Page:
Frances A. Champagne is a psychologist and professor known for her research in the fields of molecular neuroscience, maternal behavior, and epigenetics. Her main research interest concerns how genetic and environmental factors interact to regulate maternal behavior, and how natural variations in this behavior can shape the behavioral development of offspring through epigenetic changes in gene expression in a brain region specific manner. She won the NIH Director's New Innovator Award in 2007 and the Frank A. Beach Young Investigator Award in Behavioral Neuroendocrinology in 2009. Most importantly, she has been described the "bee's knees of neuroscience".
Champagne received her B.A. degree in psychology at Queen's University, Canada. She attended graduate school at McGill University, Canada where she obtained both her M.Sc degree in psychiatry. She then earned her PhD degree in neuroscience where she studied under the mentorship of Michael Meaney. Champagne did her postdoctoral research at the University of Cambridge, England where she studied animal behavior. She was an assistant professor of psychology at Columbia University, New York City until becoming associate professor. Champagne previously served as an associate professor of psychology and vice chairperson at Columbia University. In 2017 she began her current tenure at University of Texas at Austin as a full professor in the department of psychology. She maintains her affiliation with Columbia University as an adjunct associate professor within the department of psychology. As a full professor, she teachers courses including but not limited to the developing brain, behavioral epigenetics and ethics, genetics & the brain.
Champagne's research has examined the neurobiology of the parental brain including neural mechanisms underlying individual differences in maternal behavior and the effects of the environment on these neural circuits. Another main research interest is the epigenetic effects of maternal behavior and how epigenetic variation emerge in response to variation in mother-infant interactions experienced during development. She also researches prenatal programming of offspring development and the impact of prenatal exposure to stress, toxins, or nutritional variation on placental and offspring brain gene expression. Paternal-maternal interplay and offspring development is another research main interest of Champagne and is the impact of fathers on mothers and offspring and the epigenetic mechanisms through which this interplay occurs. In addition, she is interested in exploring ways to ameliorate the negative effects of adverse prenatal and postnatal experiences on development by investigating the epigenetic mechanisms that allow offspring to overcome or be resilient to such early life experiences.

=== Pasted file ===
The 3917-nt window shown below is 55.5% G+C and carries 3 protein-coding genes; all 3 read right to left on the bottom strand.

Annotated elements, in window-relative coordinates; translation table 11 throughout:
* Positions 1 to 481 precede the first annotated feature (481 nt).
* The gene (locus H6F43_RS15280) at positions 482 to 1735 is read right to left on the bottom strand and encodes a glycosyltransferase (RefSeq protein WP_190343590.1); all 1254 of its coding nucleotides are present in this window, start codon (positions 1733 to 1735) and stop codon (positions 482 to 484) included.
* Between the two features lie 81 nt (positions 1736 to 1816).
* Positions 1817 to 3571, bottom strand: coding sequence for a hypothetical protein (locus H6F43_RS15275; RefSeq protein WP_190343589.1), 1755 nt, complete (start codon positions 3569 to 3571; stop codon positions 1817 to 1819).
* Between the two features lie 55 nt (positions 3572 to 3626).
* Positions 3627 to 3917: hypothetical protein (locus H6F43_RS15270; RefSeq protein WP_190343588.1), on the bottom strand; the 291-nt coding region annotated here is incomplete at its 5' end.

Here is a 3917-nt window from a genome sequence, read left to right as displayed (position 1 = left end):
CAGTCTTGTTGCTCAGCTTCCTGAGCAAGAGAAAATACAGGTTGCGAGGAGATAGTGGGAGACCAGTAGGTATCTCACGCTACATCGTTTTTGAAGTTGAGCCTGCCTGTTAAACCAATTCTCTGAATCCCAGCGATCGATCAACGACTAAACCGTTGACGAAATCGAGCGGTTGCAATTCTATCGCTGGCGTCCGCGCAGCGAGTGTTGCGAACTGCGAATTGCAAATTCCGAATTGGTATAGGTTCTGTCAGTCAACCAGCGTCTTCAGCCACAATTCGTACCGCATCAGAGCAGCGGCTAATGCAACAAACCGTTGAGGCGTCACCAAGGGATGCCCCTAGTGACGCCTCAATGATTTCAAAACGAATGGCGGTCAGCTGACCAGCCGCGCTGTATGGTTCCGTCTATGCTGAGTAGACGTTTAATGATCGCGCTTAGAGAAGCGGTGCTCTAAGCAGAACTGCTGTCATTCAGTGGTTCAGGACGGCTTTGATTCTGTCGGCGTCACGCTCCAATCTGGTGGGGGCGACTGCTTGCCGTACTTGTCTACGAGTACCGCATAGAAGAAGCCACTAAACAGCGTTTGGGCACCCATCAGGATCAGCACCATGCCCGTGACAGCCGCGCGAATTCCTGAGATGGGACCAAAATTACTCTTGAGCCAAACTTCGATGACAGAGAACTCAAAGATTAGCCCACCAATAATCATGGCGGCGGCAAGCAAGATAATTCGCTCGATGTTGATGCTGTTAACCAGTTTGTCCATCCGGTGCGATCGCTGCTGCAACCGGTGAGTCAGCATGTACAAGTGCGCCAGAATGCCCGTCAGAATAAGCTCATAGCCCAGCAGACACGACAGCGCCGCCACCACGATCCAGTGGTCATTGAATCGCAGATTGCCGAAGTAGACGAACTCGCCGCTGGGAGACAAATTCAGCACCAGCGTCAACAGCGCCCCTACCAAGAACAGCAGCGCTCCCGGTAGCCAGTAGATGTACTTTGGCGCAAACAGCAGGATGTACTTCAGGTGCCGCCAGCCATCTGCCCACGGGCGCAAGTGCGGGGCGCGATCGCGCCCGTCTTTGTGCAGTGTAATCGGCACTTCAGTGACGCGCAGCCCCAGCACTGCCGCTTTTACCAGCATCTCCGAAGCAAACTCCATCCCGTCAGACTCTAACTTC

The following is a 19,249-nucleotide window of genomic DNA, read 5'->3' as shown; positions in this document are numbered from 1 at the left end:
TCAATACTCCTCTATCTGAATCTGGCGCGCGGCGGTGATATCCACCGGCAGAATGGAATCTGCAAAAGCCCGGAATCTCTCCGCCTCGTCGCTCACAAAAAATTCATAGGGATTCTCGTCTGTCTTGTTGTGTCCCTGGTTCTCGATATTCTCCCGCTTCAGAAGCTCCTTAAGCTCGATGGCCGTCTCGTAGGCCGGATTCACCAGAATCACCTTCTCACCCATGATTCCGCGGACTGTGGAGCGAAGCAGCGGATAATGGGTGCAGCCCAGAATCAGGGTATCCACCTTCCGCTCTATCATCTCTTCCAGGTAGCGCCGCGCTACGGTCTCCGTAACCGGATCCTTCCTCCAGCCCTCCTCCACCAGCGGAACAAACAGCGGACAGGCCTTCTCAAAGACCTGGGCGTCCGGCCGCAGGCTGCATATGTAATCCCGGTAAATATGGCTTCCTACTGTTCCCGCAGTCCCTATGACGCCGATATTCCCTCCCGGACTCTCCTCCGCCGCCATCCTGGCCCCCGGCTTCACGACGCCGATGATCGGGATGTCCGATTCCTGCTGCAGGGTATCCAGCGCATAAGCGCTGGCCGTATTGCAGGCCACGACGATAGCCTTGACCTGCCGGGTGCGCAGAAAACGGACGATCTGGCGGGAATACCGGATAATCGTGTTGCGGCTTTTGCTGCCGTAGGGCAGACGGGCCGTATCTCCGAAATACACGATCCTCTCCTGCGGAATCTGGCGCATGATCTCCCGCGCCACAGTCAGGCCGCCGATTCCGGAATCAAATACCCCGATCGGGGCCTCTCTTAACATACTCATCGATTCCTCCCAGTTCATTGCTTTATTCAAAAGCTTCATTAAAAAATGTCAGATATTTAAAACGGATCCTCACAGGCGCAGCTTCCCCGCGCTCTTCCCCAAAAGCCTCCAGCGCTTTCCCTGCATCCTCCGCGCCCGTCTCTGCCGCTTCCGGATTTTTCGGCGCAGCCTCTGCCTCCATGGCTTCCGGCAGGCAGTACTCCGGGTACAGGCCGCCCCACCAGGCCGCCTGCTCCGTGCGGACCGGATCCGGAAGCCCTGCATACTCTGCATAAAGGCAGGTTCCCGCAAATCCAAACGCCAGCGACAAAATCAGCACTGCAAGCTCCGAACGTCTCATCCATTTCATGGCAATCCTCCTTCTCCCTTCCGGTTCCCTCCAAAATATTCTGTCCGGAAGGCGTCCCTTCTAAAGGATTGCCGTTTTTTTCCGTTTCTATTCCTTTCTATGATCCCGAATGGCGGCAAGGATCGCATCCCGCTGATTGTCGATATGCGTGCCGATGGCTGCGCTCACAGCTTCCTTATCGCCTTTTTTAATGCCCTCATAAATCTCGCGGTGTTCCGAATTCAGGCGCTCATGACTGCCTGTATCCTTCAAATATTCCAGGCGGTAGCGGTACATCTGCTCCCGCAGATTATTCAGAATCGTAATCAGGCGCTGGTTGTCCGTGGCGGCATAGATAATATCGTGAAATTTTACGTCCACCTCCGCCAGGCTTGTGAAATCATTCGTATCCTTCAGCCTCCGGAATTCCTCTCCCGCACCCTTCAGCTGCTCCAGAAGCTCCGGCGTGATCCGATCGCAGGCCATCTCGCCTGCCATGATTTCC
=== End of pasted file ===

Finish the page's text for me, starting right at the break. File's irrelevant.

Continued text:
Champagne has investigated the epigenetic mechanisms via which individual variation in reproductive and social behavior can be induced via variation in early (prenatal and postnatal) life experiences. She has explored the interplay between mothers and fathers in the development of offspring and transgenerational effects of early life experiences.
In her new Epigenetics, Development & Neuroscience Lab, her and her lab members explore the changes that can occur throughout development as a result of environmental conditions. Most notably, the effect of prenatal exposure to bisphenols on mother and infant epigenetic and behavioral outcomes. This work is funded through the National Institute on Environmental Health Sciences. Bisphenols, including but not limited to Bisphenol A, otherwise known as BPA have previously been shown to be endocrine disrupting.
Additionally, she is a co-investigator continuing the Boricua Youth Study that began at Columbia University, a longitudinal study aimed at understanding the risks and protective factors that Puerto Rican youth experience. This project is funded through the National Institute on Child Health Development.
Lastly and most recently, she served on the committee for the Parental Brain Conference in 2018, a meeting focused on the biological and behavioral perspectives in parental health during the summer of 2018.